« AnkstesnisTęsti »
It has followed in man within a minute, but organ thus disordered. These phenomena unless the dose given be enormous, or by make the second stage of poisoning, and with chance enters a vein, this is very unlikely. The them there is, in finally fatal cases, a continuous bite is, however, popularly believed to be and increasing damage to the nerve centers that mortal, and therefore every case of recovery keep us alive by energizing the muscles which gives credit to some remedy, for it is a maxim move the chest walls and so give rise to the with physicians that the incurable and the filling and emptying of the lungs. easily relievable maladies are those which have When a physiologist speaks of a nerve cenmost remedies assigned to them.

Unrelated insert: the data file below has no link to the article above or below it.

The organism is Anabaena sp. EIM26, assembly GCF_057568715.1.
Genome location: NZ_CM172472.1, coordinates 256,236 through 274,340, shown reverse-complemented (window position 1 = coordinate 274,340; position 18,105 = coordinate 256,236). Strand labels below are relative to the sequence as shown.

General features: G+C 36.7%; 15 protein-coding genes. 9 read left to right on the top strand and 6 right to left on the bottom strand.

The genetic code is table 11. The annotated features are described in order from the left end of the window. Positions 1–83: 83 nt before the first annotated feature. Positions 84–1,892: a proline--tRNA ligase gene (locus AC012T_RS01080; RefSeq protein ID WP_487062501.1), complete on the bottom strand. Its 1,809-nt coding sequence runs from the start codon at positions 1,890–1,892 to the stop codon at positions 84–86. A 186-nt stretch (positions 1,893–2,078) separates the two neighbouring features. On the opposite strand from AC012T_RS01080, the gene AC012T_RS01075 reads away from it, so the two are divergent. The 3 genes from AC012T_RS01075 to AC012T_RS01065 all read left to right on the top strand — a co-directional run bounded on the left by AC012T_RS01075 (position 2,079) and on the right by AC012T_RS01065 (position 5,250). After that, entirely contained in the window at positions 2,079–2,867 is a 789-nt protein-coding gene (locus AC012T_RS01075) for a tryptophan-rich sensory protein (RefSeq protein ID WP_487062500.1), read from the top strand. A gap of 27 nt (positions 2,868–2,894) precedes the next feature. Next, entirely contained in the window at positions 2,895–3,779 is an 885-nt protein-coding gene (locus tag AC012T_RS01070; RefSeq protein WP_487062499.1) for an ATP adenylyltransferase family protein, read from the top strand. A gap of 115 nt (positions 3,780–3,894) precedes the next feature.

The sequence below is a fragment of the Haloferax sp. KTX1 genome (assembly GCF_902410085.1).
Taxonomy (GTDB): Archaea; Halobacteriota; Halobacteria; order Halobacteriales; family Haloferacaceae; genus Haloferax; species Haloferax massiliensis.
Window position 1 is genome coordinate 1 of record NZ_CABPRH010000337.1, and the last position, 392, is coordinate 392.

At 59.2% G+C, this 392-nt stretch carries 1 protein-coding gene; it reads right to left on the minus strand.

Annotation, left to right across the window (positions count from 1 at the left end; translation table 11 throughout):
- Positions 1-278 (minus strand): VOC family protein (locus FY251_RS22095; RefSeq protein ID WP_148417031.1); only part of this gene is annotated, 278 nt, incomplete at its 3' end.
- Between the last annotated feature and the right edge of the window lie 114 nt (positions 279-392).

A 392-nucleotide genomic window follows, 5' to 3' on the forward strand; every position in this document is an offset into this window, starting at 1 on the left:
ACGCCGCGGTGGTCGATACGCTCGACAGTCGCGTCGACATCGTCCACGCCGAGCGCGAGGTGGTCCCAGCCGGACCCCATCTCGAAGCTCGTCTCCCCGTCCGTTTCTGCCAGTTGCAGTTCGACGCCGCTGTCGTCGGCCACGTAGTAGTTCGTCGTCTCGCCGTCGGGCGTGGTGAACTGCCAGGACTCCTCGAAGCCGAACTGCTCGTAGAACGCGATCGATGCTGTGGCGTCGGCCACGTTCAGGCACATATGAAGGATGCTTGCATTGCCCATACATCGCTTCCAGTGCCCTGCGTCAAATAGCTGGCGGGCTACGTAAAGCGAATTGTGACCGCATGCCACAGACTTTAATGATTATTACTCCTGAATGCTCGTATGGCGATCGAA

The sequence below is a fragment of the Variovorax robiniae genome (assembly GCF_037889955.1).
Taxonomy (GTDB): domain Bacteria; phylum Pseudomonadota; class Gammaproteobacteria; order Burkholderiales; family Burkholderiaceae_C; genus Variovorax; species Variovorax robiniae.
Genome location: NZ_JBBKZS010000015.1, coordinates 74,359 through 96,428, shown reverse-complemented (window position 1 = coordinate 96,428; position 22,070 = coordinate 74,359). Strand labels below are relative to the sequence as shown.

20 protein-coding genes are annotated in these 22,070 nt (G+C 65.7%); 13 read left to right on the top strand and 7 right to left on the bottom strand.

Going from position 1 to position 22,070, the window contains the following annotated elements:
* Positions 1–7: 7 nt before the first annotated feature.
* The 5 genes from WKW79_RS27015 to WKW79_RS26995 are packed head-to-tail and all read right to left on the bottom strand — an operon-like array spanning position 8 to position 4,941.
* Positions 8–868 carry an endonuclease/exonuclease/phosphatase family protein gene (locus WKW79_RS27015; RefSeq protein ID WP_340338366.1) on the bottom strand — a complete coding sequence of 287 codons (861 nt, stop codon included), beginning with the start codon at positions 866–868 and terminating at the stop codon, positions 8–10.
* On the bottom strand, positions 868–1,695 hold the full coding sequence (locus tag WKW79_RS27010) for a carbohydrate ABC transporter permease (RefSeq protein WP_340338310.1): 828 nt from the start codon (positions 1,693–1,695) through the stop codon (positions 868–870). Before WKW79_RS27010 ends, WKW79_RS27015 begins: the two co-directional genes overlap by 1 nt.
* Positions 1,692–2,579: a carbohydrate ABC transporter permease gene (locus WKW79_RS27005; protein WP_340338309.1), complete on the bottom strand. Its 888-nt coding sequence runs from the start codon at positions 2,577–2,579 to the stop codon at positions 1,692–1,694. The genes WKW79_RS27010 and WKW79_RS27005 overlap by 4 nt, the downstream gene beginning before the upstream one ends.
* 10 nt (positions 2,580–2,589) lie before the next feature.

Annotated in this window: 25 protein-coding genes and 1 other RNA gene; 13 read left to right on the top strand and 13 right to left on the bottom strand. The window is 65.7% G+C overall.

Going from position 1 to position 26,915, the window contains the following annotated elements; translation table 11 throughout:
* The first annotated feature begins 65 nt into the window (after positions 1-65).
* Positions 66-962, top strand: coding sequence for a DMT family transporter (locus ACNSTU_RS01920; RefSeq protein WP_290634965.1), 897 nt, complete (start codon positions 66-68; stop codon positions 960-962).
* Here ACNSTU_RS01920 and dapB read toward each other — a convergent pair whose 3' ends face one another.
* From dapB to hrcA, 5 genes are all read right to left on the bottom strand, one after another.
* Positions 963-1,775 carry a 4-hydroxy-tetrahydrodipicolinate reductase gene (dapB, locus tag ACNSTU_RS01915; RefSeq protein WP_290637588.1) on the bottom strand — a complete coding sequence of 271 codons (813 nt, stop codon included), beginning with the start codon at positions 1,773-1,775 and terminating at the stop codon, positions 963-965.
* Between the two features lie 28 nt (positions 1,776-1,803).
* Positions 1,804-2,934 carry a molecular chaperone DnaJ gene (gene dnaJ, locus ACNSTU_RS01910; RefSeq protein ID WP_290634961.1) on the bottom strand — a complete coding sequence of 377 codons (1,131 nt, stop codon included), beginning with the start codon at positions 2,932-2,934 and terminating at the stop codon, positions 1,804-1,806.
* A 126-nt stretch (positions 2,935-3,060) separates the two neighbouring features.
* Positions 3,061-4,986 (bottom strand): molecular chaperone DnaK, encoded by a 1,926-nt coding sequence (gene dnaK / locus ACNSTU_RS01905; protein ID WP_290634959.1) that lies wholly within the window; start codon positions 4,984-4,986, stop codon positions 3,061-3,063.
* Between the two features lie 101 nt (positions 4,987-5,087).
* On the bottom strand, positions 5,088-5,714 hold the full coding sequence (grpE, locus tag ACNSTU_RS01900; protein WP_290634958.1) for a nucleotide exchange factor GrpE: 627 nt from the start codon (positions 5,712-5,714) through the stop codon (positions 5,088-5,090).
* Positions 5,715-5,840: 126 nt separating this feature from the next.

ter he means by this a group of minute nerve Usually the animal struck gives a cry, and cells, and such a group he is apt to call a very soon becomes dull and languid. The ganglion, labeling it with the name of the disheart, at first enfeebled, soon recovers, the res- tant organ or the function to which it gives pirations become slower and weaker and more energy. Much alike in appearance, one ganweak, paralysis seizes the hind legs, the chest glion keeps the chest in motion, one influences becomes motionless, and at last death follows, the heart, one regulates the temperature of the usually without convulsions. Observe how body. When we throw into the circulation a little this tells us. Mere outward observation poison, it comes into contact with all of these gives us but slight explanatory help. If the numerous governing centers; but it does not animal should chance to survive over a half- trouble all of them alike. It has, as a rule, a hour, the part bitten swells, darkens, and fatal affection for one only, or far more for one within a few hours the whole limb may be than for another. Why venom should, as if by soaked to the bone with blood, which has choice, almost instantly enfeeble the ganglia somehow gotten out of the vessels and re- which keep us breathing, none can say. By and mained fluid in place of clotting. What is at by it also in turn disturbs other groups of nerve first local by and by becomes general, and cells, but its deadliest influence falls on the soon the blood everywhere ceases to have respiratory mechanism. The nerve cells thus power to coagulate. Then leakages of the attacked undergo no visible change; yet some vital fluid occur from the gums or into the mysterious alteration is present. Probably they walls of the heart, the lungs, brain, and intes- lose power to give out their waste products and lines, and give rise to a puzzling variety of to re-absorb from the blood the material needsymptoms, according to the nature of the •ful to sustain their local life and activity. At all events the evil done is grave, and when the are more dreaded. With us the rattlesnake dose of venom is large, death becomes cer- leads for capacity to kill, and the copperhead tain, the animal bitten perishing by slow suffo- and the moccasin come in order after him. The cation.